Mechanosensitive Ca2+ permeant cation channels in human prostate tumor cells

Rosario Maroto, Alexander Kurosky, Owen P. Hamill

Research output: Contribution to journalArticlepeer-review

25 Scopus citations


The acquisition of cell motility plays a critical role in the spread of prostate cancer (PC), therefore, identifying a sensitive step that regulates PC cell migration should provide a promising target to block PC metastasis. Here, we report that a mechanosensitive Ca2+-permeable cation channel (MscCa) is expressed in the highly migratory/invasive human PC cell line, PC-3 and that inhibition of MscCa by Gd3+ or GsMTx-4 blocks PC-3 cell migration and associated elevations in [Ca2+]i. Genetic suppression or overexpression of specific members of the canonical transient receptor potential Ca2+ channel family (TRPC1 and TRPC3) also inhibit PC-3 cell migration, but they do so by mechanisms other that altering MscCa activity. Although LNCaP cells are nonmigratory, they also express relatively large MscCa currents, indicating that MscCa expression alone cannot confer motility on PC cells. MscCa in both cell lines show similar conductance and ion selectivity and both are functionally coupled via Ca2+ influx to a small Ca2+-activated K+ channel. However, MscCa in PC-3 and LNCaP cell patches show markedly different gating dynamics - while PC-3 cells typically express a sustained, non-inactivating MscCa current, LNCaP cells express a mechanically-fragile, rapidly inactivating MscCa current. Moreover, mechanical forces applied to the patch, can induce an irreversible transition from the transient to the sustained MscCa gating mode. Given that cancer cells experience increasing compressive and shear forces within a growing tumor, a similar shift in channel gating in situ would have significant effects on Ca2+ signaling that may play a role in tumor progression.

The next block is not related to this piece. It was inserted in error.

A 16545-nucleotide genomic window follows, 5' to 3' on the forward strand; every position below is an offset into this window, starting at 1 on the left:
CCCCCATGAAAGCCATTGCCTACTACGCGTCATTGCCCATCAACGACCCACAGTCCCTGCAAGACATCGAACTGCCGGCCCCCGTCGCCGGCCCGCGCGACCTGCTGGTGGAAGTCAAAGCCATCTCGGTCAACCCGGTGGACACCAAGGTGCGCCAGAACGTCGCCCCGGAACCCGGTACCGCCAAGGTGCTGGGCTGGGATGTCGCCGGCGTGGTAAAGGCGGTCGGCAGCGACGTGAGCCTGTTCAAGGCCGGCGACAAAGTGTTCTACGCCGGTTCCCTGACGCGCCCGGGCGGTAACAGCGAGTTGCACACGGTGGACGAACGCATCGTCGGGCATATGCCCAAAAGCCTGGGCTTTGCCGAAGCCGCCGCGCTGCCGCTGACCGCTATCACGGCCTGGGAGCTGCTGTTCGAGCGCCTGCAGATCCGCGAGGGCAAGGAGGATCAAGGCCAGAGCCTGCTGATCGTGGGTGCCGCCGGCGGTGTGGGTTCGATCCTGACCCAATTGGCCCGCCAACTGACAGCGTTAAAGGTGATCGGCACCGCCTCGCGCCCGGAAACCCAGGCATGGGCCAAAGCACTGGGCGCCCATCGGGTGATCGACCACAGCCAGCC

Original languageEnglish (US)
Pages (from-to)290-307
Number of pages18
Issue number4
StatePublished - 2012
Externally publishedYes


  • Mechanosensitive
  • Metastasis
  • Migration
  • Prostate cancer

ASJC Scopus subject areas

  • Biophysics
  • Biochemistry


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